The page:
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Muscular System

Skeletal muscles are identified along with their origin and insertion. Included is a brief review of smooth, skeletal, and cardiac muscle tissues.
by

Darryl Dubs

on 9 December 2014

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Transcript of Muscular System

photo (cc) Malte Sörensen @ flickr Three Types of Muscle Tissue Smooth Muscle not striated
involuntary (not under conscious control)
found in walls of internal organs, blood vessels, skin (dermis) The Muscular System Cardiac Muscle Skeletal Muscle found in the walls of the heart
striated
involuntary (not under conscious control)
contains intercalated discs usually attached to bones
voluntary (under conscious control)
striated
multinucleated Structure of Skeletal Muscle Organs of the muscular system skeletal muscle tissue
nervous tissue
blood
connective tissues Fascia Tendon Aponeuroses Dense connective tissue that surrounds muscle. Connects muscle to muscle (broad fibrous sheet). Connects muscle to bone (cordlike). Outermost layer of connective tissue surrounding a muscle. Connective tissue separating muscles into fascicles (bundles). Innermost layer of connective tissue separating individual muscle fibers (muscle cell). Skeletal Muscle Contraction Neuromuscular Junction Motor Unit A motor neuron and the muscle fibers it controls.
Epimysium Perimysium Endomysium The site where an axon and a muscle fiber meet (myoneural junction). Sliding Filament Theory When sarcomeres shorten, the thick and thin filaments do not change length; rather, they slide past one another, with the thin filaments moving toward the center of the sarcomere from both ends. Muscle Fiber (Myofiber) Structures sarcolemma - muscle cell membrane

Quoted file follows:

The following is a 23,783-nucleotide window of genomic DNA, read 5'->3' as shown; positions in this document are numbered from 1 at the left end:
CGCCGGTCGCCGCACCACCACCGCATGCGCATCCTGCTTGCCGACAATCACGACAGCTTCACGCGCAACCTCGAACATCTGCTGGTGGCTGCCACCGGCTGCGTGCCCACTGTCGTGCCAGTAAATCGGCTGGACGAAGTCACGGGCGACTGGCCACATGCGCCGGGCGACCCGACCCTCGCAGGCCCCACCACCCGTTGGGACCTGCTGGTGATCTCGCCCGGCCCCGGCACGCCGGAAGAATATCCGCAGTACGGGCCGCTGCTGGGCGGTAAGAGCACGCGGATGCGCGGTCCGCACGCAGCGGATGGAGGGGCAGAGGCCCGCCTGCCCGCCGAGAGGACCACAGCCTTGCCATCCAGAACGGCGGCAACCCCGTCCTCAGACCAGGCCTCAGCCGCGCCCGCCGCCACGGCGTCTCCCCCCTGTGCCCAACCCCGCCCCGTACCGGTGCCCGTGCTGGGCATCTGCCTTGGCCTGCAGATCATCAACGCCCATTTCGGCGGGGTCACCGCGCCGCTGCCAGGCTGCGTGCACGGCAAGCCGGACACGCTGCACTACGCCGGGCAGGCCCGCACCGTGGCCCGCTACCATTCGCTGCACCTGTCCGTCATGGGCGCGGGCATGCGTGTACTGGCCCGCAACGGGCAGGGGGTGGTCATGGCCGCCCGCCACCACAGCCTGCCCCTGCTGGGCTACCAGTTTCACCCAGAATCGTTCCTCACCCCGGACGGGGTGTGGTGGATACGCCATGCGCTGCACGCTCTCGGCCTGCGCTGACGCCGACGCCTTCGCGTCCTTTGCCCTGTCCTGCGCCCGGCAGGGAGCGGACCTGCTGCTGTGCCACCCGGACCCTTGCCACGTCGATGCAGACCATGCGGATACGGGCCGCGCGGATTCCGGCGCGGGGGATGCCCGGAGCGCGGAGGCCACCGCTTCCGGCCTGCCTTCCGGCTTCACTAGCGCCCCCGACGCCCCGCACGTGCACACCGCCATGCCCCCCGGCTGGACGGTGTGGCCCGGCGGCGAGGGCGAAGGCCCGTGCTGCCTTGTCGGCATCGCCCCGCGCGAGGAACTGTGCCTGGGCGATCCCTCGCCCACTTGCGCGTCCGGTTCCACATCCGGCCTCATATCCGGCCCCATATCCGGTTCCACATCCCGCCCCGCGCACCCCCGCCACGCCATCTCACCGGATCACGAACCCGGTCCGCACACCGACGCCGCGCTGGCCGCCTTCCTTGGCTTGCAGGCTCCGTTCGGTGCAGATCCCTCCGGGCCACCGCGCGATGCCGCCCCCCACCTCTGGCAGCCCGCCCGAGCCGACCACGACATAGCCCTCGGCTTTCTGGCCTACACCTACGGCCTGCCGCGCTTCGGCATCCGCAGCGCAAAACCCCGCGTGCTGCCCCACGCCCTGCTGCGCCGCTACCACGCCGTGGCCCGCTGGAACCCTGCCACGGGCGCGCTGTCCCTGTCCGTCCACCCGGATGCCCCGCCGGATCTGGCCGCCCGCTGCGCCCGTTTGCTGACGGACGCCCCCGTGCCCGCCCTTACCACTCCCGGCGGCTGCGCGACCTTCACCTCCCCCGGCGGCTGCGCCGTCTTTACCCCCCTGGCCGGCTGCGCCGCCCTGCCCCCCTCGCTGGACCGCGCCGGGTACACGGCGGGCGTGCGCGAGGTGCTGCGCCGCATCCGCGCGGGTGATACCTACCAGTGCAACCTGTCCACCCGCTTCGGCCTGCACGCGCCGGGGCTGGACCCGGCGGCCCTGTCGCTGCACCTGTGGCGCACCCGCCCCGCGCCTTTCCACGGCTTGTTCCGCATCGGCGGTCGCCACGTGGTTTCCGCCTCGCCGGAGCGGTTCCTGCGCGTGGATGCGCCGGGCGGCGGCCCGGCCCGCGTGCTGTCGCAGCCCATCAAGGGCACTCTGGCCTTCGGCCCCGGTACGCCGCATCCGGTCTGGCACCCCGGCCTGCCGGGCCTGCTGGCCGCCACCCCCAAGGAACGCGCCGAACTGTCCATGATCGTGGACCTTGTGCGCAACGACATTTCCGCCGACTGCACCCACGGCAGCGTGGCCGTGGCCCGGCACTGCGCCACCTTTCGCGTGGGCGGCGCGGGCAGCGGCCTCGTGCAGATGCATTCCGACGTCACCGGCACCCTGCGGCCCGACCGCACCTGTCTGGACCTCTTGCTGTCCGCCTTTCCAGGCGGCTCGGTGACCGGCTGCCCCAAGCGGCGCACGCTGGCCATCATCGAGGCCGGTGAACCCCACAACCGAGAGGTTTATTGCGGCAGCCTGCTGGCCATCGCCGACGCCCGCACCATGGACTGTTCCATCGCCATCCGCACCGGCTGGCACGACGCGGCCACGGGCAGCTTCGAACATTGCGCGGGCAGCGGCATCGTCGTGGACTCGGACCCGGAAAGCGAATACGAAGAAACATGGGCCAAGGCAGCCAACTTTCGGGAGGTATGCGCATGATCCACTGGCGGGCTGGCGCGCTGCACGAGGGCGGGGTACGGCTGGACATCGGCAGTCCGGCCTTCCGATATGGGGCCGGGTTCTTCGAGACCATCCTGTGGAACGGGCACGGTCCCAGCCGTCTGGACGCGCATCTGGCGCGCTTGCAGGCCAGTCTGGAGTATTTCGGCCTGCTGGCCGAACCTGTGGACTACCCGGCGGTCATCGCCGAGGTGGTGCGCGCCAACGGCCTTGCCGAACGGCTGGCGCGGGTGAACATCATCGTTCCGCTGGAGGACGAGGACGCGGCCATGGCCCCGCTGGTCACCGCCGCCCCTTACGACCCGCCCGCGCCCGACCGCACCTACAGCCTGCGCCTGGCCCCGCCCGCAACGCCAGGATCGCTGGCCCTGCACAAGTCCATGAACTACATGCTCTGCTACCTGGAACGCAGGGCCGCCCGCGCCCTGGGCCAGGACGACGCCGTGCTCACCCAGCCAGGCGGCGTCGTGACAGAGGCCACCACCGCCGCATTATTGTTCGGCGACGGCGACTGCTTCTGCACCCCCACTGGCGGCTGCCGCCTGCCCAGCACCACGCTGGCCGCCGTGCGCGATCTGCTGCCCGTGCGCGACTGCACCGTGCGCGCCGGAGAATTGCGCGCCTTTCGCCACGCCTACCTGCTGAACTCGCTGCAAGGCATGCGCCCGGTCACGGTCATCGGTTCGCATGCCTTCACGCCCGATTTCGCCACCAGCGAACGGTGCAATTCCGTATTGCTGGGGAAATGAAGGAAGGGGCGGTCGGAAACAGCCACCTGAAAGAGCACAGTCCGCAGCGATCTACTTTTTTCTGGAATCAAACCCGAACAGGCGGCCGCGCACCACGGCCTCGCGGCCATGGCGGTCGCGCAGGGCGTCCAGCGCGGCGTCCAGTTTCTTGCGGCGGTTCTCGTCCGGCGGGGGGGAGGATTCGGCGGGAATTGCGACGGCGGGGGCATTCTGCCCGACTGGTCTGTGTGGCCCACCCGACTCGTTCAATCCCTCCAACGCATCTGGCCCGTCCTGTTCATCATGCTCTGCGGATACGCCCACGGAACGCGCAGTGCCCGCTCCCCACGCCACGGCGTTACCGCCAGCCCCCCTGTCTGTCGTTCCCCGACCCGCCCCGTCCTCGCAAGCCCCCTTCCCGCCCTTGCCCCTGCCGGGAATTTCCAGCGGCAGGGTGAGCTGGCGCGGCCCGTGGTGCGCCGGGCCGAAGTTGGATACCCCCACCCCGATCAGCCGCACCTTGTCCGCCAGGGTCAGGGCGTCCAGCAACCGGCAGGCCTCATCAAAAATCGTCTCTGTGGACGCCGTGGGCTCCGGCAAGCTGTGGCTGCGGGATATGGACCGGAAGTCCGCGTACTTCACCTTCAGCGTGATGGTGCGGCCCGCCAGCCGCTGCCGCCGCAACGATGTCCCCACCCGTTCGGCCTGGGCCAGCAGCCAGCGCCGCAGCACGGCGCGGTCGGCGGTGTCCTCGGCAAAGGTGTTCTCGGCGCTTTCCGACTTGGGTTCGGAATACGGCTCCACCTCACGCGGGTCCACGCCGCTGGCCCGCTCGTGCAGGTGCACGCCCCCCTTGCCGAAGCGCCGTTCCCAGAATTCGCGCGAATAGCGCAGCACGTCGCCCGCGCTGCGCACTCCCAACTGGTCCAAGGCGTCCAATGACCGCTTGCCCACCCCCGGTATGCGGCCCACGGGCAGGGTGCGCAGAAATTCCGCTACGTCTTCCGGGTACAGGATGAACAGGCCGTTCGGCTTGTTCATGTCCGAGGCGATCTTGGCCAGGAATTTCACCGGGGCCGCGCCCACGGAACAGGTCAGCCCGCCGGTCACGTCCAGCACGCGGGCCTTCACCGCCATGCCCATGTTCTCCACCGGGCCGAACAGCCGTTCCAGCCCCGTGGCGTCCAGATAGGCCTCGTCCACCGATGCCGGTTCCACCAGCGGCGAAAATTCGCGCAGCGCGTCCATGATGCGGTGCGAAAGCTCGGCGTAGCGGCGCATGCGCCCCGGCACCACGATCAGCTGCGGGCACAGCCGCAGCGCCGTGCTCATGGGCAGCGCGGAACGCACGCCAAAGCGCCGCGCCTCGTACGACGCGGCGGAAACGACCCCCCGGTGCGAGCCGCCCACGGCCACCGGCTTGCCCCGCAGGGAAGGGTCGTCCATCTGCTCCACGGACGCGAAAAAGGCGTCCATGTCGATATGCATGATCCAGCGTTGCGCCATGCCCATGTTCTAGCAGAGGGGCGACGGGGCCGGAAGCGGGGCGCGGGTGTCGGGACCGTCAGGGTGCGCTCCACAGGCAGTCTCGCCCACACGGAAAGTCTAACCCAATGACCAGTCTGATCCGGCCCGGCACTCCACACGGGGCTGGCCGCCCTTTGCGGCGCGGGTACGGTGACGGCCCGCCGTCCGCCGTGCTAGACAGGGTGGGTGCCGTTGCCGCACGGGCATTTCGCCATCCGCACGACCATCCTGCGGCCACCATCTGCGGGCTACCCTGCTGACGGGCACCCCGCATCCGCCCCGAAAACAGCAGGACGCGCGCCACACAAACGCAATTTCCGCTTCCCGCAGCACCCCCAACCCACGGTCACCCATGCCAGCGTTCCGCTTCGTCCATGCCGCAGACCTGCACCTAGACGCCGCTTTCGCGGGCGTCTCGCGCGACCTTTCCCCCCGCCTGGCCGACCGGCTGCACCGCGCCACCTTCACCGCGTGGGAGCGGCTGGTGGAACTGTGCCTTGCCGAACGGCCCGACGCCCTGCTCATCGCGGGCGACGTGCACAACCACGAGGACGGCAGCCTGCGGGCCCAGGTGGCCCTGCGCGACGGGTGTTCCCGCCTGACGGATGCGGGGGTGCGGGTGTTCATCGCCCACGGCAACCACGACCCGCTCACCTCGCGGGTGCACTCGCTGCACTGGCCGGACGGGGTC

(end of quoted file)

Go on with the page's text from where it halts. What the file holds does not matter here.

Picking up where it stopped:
sarcoplasm - muscle cell cytoplasm
myofibrils - protein filaments myosin - thick filaments
actin - thin filaments sarcomere - repeating patterns of striations (functional units of muscle contraction)
sarcoplasmic reticulum - endoplasmic reticulum (ER) Skeletal Muscles Muscles of the Face, Head, & Neck Muscles of the Deep Back, Abdominal Wall, & Pelvic Outlet Muscles of the Chest, Shoulder, & Upper Limbs Muscles of the Hip & Lower Limbs Skeletal Muscle Actions Origin - the end of the muscle that is attached to a relatively immovable or fixed part. Insertion - the end of the muscle that is attached to a movable part. Prime mover (agonist) - the muscle primarily responsible for producing an action. Synergists - muscles that contract and assist the prime mover. Antagonists - muscles that resist the action of the prime mover and cause movement in the opposite direction.
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